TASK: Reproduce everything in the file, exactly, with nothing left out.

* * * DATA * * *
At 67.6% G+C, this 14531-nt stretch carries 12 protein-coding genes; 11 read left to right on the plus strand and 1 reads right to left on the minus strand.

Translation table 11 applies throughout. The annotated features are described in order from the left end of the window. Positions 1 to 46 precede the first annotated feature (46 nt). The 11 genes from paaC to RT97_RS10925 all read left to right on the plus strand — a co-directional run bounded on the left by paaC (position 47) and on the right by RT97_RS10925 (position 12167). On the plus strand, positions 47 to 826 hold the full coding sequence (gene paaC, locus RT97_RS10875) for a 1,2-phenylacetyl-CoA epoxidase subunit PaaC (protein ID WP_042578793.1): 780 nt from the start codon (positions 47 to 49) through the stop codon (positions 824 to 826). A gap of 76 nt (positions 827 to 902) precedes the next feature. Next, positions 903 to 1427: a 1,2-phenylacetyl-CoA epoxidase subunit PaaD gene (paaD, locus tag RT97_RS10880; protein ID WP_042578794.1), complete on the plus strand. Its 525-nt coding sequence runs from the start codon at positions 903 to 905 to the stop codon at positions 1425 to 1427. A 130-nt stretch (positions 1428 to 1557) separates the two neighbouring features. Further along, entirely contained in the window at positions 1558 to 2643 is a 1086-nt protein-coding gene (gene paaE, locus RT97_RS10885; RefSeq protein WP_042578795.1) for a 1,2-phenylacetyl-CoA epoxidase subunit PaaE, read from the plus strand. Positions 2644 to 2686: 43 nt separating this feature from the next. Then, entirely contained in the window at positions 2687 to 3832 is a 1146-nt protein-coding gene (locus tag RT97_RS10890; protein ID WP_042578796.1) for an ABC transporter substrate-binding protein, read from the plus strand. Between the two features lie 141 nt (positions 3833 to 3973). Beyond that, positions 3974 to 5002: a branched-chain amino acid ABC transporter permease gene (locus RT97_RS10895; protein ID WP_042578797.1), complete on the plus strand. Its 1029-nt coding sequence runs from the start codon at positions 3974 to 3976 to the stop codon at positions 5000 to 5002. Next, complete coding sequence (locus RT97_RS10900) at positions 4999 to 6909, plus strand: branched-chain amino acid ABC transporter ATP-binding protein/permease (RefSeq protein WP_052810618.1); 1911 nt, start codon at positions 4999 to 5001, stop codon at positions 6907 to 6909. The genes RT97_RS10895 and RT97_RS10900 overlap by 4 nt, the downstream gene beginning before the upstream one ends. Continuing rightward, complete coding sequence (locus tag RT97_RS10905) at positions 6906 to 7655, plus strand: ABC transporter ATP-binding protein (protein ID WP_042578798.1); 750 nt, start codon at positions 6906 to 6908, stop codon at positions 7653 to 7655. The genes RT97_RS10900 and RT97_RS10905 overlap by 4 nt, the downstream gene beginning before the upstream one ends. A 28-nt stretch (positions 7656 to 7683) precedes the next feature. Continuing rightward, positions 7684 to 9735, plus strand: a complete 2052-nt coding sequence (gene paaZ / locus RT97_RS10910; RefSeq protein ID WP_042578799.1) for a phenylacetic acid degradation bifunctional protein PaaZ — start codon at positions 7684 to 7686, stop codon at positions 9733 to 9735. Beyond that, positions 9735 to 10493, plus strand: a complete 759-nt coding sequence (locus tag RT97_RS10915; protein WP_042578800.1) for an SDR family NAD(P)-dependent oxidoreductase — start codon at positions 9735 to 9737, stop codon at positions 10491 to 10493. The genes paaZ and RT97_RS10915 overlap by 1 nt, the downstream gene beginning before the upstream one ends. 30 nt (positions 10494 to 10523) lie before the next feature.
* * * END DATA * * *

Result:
At 67.6% G+C, this 14531-nt stretch carries 12 protein-coding genes; 11 read left to right on the plus strand and 1 reads right to left on the minus strand.

Translation table 11 applies throughout. The annotated features are described in order from the left end of the window. Positions 1 to 46 precede the first annotated feature (46 nt). The 11 genes from paaC to RT97_RS10925 all read left to right on the plus strand — a co-directional run bounded on the left by paaC (position 47) and on the right by RT97_RS10925 (position 12167). On the plus strand, positions 47 to 826 hold the full coding sequence (gene paaC, locus RT97_RS10875) for a 1,2-phenylacetyl-CoA epoxidase subunit PaaC (protein ID WP_042578793.1): 780 nt from the start codon (positions 47 to 49) through the stop codon (positions 824 to 826). A gap of 76 nt (positions 827 to 902) precedes the next feature. Next, positions 903 to 1427: a 1,2-phenylacetyl-CoA epoxidase subunit PaaD gene (paaD, locus tag RT97_RS10880; protein ID WP_042578794.1), complete on the plus strand. Its 525-nt coding sequence runs from the start codon at positions 903 to 905 to the stop codon at positions 1425 to 1427. A 130-nt stretch (positions 1428 to 1557) separates the two neighbouring features. Further along, entirely contained in the window at positions 1558 to 2643 is a 1086-nt protein-coding gene (gene paaE, locus RT97_RS10885; RefSeq protein WP_042578795.1) for a 1,2-phenylacetyl-CoA epoxidase subunit PaaE, read from the plus strand. Positions 2644 to 2686: 43 nt separating this feature from the next. Then, entirely contained in the window at positions 2687 to 3832 is a 1146-nt protein-coding gene (locus tag RT97_RS10890; protein ID WP_042578796.1) for an ABC transporter substrate-binding protein, read from the plus strand. Between the two features lie 141 nt (positions 3833 to 3973). Beyond that, positions 3974 to 5002: a branched-chain amino acid ABC transporter permease gene (locus RT97_RS10895; protein ID WP_042578797.1), complete on the plus strand. Its 1029-nt coding sequence runs from the start codon at positions 3974 to 3976 to the stop codon at positions 5000 to 5002. Next, complete coding sequence (locus RT97_RS10900) at positions 4999 to 6909, plus strand: branched-chain amino acid ABC transporter ATP-binding protein/permease (RefSeq protein WP_052810618.1); 1911 nt, start codon at positions 4999 to 5001, stop codon at positions 6907 to 6909. The genes RT97_RS10895 and RT97_RS10900 overlap by 4 nt, the downstream gene beginning before the upstream one ends. Continuing rightward, complete coding sequence (locus tag RT97_RS10905) at positions 6906 to 7655, plus strand: ABC transporter ATP-binding protein (protein ID WP_042578798.1); 750 nt, start codon at positions 6906 to 6908, stop codon at positions 7653 to 7655. The genes RT97_RS10900 and RT97_RS10905 overlap by 4 nt, the downstream gene beginning before the upstream one ends. A 28-nt stretch (positions 7656 to 7683) precedes the next feature. Continuing rightward, positions 7684 to 9735, plus strand: a complete 2052-nt coding sequence (gene paaZ / locus RT97_RS10910; RefSeq protein ID WP_042578799.1) for a phenylacetic acid degradation bifunctional protein PaaZ — start codon at positions 7684 to 7686, stop codon at positions 9733 to 9735. Beyond that, positions 9735 to 10493, plus strand: a complete 759-nt coding sequence (locus tag RT97_RS10915; protein WP_042578800.1) for an SDR family NAD(P)-dependent oxidoreductase — start codon at positions 9735 to 9737, stop codon at positions 10491 to 10493. The genes paaZ and RT97_RS10915 overlap by 1 nt, the downstream gene beginning before the upstream one ends. 30 nt (positions 10494 to 10523) lie before the next feature.